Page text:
JET LI Biography - Other artists & entretainers


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One of the world’s biggest action stars, Jet Li Lian Jie was born on April 26, 1963 in the outskirts of Beijing, China in a town named Heibei. At a young age, he developed an interest in wu shu (the dominant martial art in Mainland China, favored by the government because it promotes movement rather than force) and enrolled in an academy. The school’s teacher, Wu Ben, took an immediate interest to Li, seeing his natural talent. Over the years, Wu and Li would develop a father/son relationship, which was made all that much stronger since Li’s own father died when he was two years old. Wu would often single out Li and give him extra tasks to do; Li at first felt bad about this, but in later years, he realized that Wu saw something in him and was only trying to bring it out. Li’s skills developed quickly, and he eventually won many competitions and even performed in front of US president Richard Nixon at the White House as part of the Chinese/US cultural exchange during the 1970’s.


When Li was 19, he appeared in his first film, Shaolin Temple. Li was already regarded as a national hero for his athletic accomplishments, and the film (the first modern kung-fu movie made in China) shot him to superstardom in China. Fans flocked to various temples, hoping to imitate their hero. Li – a quiet and shy man – felt uncomfortable with his fame. He ventured into films with the idea of bringing interest of wu shu to the populace, not to become a star. Nevertheless, he continued to appear in a series of popular Shaolin films, such as Martial Arts of Shaolin (1986) and also directed a film, Born to Defence (also 1986).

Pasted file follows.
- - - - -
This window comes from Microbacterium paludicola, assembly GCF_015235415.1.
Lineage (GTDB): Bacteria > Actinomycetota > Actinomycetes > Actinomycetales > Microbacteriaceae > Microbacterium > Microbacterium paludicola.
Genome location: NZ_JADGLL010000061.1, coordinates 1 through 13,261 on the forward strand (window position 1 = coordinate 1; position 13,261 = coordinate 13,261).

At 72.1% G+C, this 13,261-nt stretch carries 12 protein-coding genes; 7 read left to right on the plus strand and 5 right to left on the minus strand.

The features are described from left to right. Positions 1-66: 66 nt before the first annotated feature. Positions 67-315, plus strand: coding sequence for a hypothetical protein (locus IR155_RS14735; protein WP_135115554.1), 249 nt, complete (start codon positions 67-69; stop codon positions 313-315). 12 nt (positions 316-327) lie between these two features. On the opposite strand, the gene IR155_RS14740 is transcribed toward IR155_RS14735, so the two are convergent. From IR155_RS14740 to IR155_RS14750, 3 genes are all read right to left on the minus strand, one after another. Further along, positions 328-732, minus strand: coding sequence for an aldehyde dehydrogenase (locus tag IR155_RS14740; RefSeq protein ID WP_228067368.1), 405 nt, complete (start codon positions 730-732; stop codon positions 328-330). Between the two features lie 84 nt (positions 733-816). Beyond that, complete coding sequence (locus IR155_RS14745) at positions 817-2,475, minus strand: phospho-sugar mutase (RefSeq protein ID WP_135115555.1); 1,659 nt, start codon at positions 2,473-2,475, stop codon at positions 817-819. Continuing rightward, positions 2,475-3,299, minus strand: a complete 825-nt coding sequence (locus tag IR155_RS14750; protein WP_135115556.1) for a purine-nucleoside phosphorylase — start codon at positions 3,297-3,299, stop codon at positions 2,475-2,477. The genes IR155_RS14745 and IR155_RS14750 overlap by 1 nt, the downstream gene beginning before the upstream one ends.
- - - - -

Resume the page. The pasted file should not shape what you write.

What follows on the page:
Wishing to find a wider audience for his work, Li moved to America and appeared in 1988’s Dragon Fight. The film failed to find an audience, but Li seemed determined to stick it out. Eventually, he hooked up with noted producer/director Tsui Hark and the two – using some of their own money – created The Master in 1990. This time, the film (which had a miniscule budget and looked cheap even comapred to many US B-movies) didn’t even reach a distributor; it was shelved until 1992. But Tsui and Li had formed a bond and Tsui convinced Li to come with him back to Hong Kong.


It was with Tsui that Li found international stardom. 1991’s Once Upon a Time in China, which had Li taking on the role of Chinese folk hero Wong Fei-Hung, was a huge hit and is now regarded as one of the best martial arts movies ever. The following two sequels were also very popular, so it was quite a surprise when Li quit the series. Rumors abounded of everything from money disputes to Triad “involvement.” At any rate, Li moved away from Wong Fei-Hung – at least temporarily. After Swordsman II (1993), Li starred in another movie about a Chinese folk hero, Fong Sai Yuk (also 1993). The movie was again a huge hit, but perhaps more importantly, this was the first time he worked with Corey Yuen Kwai. Yuen would go on to work in some capacity on almost all of Li’s next films, either as director or fight co-ordinator.